Eighty-two percent of state and local agencies reported that retirement and retention were top concerns in a 2018 survey led by the Center for State and Local Government Excellence. In 2012, only 39 percent of agencies shared that observation. This reflects a growing awareness that up to 40 percent of state government employees have become eligible for retirement in recent years, according to the National Association of State Personnel Executives.
When considering government IT jobs, the challenges are even more daunting: A rapidly changing technological landscape coupled with mass retirement could leave underfunded agencies with few options to recruit savvy young workers who may have competing job offers.
To address the challenge of recruiting a fresh, educated workforce, state and local agencies must strengthen their connections to sources of young talent outside of government and innovate to transform their operations within government.
Create a Pipeline with Technology Partners
The National Association of State Chief Information Officers and Deloitte published a study, “States at Risk: Bold Plays for Change,” identifying potential solutions for a talent shortage of government cybersecurity workers. Although NASCIO and Deloitte looked at a cybersecurity talent shortfall specifically, their findings are applicable at a high level to all IT skill competencies.
The study calls for government CISOs to strengthen relationships with outside institutions and forge public-private partnerships, teaming with institutions of higher education and the private sector.
In partnership with colleges and universities, state and local agencies can foster and support IT education. They also can establish internship and apprenticeship programs that attract and retain IT workers, the study says.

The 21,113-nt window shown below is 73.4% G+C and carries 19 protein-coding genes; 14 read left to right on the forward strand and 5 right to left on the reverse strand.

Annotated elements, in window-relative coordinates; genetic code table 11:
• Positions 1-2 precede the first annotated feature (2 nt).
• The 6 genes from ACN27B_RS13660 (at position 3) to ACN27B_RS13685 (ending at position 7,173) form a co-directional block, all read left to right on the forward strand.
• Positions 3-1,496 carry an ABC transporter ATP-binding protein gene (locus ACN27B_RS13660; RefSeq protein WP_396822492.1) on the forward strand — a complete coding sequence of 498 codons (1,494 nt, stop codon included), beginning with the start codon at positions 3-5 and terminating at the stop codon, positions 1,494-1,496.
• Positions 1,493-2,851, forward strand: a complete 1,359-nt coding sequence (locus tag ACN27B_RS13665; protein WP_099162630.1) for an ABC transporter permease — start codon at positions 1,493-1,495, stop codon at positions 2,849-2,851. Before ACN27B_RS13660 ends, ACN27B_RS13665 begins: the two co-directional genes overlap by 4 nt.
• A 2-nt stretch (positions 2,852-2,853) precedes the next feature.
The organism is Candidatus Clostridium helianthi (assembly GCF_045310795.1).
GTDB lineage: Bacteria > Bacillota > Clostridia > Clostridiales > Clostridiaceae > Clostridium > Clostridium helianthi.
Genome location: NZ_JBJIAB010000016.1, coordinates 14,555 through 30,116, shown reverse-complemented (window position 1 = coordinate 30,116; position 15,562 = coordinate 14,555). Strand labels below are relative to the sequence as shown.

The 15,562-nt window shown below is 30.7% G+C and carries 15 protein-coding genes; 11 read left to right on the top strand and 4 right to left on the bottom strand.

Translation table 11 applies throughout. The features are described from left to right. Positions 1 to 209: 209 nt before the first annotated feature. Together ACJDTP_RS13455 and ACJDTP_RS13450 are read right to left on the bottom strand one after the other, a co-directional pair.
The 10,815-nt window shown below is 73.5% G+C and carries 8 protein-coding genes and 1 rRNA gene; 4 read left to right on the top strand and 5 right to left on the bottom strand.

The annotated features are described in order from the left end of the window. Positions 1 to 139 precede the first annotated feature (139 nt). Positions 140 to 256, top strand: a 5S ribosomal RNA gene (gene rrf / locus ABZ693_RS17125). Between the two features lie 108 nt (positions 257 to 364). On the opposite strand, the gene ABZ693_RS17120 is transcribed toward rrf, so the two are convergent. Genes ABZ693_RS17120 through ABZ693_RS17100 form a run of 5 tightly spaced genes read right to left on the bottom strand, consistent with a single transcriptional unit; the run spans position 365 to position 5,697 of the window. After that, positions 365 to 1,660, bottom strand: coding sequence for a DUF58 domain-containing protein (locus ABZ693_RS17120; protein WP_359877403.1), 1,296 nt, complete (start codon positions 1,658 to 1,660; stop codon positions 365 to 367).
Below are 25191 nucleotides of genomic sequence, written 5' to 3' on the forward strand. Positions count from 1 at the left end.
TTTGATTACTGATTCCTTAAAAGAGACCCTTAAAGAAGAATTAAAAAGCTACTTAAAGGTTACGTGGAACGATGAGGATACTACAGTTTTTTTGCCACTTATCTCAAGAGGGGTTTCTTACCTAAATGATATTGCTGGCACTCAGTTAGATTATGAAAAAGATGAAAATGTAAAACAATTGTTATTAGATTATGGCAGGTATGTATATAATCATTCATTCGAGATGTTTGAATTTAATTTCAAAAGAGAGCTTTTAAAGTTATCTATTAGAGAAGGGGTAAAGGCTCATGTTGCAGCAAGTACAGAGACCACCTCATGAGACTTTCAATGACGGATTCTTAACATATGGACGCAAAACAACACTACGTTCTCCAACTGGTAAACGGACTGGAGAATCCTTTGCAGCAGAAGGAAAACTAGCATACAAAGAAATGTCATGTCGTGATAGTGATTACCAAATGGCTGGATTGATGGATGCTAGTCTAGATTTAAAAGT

Working with the private sector, government agencies can continue to identify opportunities for outsourcing. Over the past decade, government CISOs increased outsourcing twofold or even threefold for specific functions, including cybersecurity risk assessments, audit log analysis and threat management and monitoring, the study notes.
But more than half of states do not outsource those specific functions, suggesting there may be opportunities for them to strengthen their IT enterprise, particularly when hiring qualified workers continues to prove challenging. Of course, agencies must engage in contracts that carry assured service levels for critical government operations.
By establishing a network among government, businesses and academia, agencies can initiate and improve IT transformation through information sharing and capabilities pooling.
MORE FROM STATETECH: These are the key state and local government IT trends to stay on top of in 2020.
Cloud-based Systems Can Improve the Hiring Experience
IT innovation also can widen the pool of IT talent for recruitment. Clunky legacy systems may discourage applicants from submitting resumes to an agency, and they may limit an agency’s potential to reach qualified talent.
Cloud migration enables agencies to set plans in motion fast, regardless of location or scale. Once a solution is established, IT officials can scale up or down to meet demands and also potentially to save money.
Cloud solutions provide state and local agencies with more than just the capacity to connect with a wider audience. The cloud also helps to connect internal resources and integrate HR initiatives with the rest of the government enterprise. This connectivity can yield consistency of design and service.
A cloud-based human capital management system, for example, empowers mobility. Millennials who value capabilities to work anywhere can submit resumes from the local coffee shop or other third-place destinations if the jobs system can accept and process those resumes from anywhere.
The most effective human capital management portal provides an experience that meets customer expectations for a smooth transaction, and in so doing connects available talent and recruiters eager to discover each other.